February 21, 2020
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Children Of An Equal God

Empowering the differently abled has helped change their lives in many ways

Children Of 
An Equal God
Children Of An Equal God
Ten years ago when Drishti’s founder chairperson, Neeta Bahadur, spotted little Arun near his home in Koela village on the outskirts of Lucknow, he was virtually living the life of a vagabond—forsaken by parents and shunned by villagers as ‘insane’. But for Neeta, it was a challenge to rehabilitate this 9-year-old.

Arun, now 19, is a transformed young man. He may still be an introvert but lives a productive life—he is an assistant to his carpenter father and earns Rs 100 a day. Recalls Neeta: "After days of total inertia, one day when I gave him a paper, and pencil, Arun drew out a flower. That was the turning point. We tapped the budding artist in him, he created other wonders with paint and brush—three years later when we decided to produce our own greetings cards, Arun’s drawings and paintings were a big draw."

Pawan Gaur is yet another success story from Drishti, a Lucknow-based NGO started in 1990. Orphaned while in the eighth standard, Drishti provided him assistance to complete his studies. He completed his graduation and is now employed with the State Bank of India.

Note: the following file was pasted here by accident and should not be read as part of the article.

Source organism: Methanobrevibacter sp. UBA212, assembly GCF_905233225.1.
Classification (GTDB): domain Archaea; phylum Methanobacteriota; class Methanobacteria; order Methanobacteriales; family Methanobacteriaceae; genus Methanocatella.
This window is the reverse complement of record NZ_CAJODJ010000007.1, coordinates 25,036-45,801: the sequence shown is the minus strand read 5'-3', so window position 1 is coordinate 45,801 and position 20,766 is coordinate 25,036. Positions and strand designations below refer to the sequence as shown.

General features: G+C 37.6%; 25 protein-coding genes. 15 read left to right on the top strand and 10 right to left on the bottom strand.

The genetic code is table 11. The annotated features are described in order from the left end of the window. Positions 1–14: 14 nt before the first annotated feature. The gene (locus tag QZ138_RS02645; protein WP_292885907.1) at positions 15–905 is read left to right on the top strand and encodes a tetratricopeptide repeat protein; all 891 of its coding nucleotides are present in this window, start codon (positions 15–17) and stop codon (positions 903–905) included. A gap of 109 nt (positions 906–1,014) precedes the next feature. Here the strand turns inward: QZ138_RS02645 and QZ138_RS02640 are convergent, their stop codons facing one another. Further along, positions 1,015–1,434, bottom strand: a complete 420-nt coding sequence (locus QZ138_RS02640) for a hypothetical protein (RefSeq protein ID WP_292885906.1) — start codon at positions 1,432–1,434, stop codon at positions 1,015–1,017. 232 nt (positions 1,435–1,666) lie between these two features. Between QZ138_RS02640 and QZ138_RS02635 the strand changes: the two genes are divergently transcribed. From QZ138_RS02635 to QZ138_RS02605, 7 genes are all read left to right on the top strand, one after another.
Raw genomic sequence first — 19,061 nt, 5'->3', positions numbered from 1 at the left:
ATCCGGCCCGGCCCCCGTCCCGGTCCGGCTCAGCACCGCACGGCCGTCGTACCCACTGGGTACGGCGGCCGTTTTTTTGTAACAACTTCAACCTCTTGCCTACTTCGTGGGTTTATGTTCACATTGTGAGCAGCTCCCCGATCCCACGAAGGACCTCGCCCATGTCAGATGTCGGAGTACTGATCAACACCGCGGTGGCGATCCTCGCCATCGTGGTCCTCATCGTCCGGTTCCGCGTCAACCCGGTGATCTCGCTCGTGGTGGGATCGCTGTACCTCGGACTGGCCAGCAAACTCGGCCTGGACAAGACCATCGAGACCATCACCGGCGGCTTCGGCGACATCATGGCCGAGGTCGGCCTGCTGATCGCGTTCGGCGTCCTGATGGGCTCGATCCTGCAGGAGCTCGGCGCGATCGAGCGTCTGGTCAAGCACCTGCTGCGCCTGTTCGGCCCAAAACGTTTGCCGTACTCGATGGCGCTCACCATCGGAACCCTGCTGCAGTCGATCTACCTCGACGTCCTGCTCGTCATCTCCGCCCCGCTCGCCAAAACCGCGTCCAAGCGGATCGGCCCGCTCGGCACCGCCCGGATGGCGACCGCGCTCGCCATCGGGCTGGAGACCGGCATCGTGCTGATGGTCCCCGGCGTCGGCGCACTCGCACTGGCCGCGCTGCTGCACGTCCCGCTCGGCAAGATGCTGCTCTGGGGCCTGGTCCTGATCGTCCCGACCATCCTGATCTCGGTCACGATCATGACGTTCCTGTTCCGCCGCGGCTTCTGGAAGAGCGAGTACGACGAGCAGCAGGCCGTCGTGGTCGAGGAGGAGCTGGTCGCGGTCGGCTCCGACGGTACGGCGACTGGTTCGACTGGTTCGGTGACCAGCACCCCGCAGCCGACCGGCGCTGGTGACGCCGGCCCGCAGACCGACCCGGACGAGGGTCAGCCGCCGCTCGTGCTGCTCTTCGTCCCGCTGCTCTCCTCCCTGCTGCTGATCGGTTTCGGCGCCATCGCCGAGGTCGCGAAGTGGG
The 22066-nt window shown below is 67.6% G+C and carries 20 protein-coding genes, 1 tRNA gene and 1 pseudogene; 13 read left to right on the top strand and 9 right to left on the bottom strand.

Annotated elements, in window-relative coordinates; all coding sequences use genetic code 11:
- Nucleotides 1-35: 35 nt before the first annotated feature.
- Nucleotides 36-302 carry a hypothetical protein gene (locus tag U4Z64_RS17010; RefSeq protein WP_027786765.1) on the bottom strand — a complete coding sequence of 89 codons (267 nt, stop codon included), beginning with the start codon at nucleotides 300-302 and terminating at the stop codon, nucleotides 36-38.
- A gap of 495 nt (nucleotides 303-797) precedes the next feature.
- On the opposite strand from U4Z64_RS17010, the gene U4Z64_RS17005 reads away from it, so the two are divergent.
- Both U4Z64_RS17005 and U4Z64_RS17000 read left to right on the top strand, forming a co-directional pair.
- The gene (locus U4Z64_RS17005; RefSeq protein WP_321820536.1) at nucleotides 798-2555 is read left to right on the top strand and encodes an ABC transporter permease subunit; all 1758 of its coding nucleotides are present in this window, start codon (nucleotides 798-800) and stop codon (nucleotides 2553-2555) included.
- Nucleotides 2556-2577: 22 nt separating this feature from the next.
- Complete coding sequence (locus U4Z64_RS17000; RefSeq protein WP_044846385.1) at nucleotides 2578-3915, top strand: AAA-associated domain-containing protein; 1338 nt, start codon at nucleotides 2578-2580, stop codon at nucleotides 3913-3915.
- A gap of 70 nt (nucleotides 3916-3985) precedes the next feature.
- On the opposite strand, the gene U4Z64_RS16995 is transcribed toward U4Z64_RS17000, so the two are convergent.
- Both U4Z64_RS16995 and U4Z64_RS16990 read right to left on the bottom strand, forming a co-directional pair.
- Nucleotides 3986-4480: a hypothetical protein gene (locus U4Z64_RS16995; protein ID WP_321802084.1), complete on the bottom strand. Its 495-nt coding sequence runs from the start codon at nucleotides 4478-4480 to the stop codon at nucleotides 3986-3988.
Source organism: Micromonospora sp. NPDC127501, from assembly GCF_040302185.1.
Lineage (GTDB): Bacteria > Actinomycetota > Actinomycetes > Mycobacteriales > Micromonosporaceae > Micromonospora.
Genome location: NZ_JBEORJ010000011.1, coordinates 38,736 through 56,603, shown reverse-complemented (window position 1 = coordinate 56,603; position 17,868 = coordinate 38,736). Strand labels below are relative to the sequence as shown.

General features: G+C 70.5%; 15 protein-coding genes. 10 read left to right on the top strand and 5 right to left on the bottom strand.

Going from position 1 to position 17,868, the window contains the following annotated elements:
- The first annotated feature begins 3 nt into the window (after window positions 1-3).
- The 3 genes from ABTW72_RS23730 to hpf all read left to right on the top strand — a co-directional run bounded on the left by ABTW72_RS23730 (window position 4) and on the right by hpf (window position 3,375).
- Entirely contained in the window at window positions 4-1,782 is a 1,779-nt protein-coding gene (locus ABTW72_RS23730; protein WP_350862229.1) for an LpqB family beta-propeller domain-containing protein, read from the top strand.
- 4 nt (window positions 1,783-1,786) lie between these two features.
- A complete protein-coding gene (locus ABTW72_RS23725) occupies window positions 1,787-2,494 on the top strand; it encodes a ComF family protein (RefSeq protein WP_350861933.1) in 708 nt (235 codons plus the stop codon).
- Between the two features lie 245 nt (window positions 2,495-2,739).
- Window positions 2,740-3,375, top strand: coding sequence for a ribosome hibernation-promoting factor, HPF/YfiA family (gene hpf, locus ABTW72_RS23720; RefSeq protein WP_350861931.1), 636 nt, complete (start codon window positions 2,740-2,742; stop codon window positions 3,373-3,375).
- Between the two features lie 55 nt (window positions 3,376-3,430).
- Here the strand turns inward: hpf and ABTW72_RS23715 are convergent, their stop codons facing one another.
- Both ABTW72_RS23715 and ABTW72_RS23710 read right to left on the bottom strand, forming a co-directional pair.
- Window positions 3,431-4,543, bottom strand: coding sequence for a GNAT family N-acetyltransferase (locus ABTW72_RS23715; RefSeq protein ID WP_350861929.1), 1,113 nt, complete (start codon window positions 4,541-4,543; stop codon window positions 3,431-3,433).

Today Drishti can boast of having nurtured several such souls. Devoted to helping the needy with special focus on the rehabilitation of both physically and mentally challenged children, it has helped 1,000 boys and girls start a new life.

Drishti has always maintained a low profile. From leased out premises in a government school for the blind on Lucknow’s outskirts, it has moved to its own building. Today, it’s not just an institution—it’s a vocational centre, a home and family to 300 children ranging from 5 to 19 years. Points out Neeta: "I have personally taken rounds of neighbouring villages to identify physically and mentally challenged kids." And once she succeeds in persuading parents, everything else is taken care of—uniform, books and even a meal.

Drishti does not charge fees. "When we began with just blind children, we were depending solely on voluntary donations. But today we also receive funding from the central government," says Neeta. Villagers, initially reluctant to send their children, now take pride and are envied by others who wish to follow suit. Two years ago, Drishti was entrusted with the responsibility of setting up UP’s first hostel for the disabled under the National Trust set up by the Union ministry of social justice and is going about its mission undaunted.

Contact C-1/480, Jankipuram, Extn VII, Lucknow. E-mail: neetabahadur@yahoo.com

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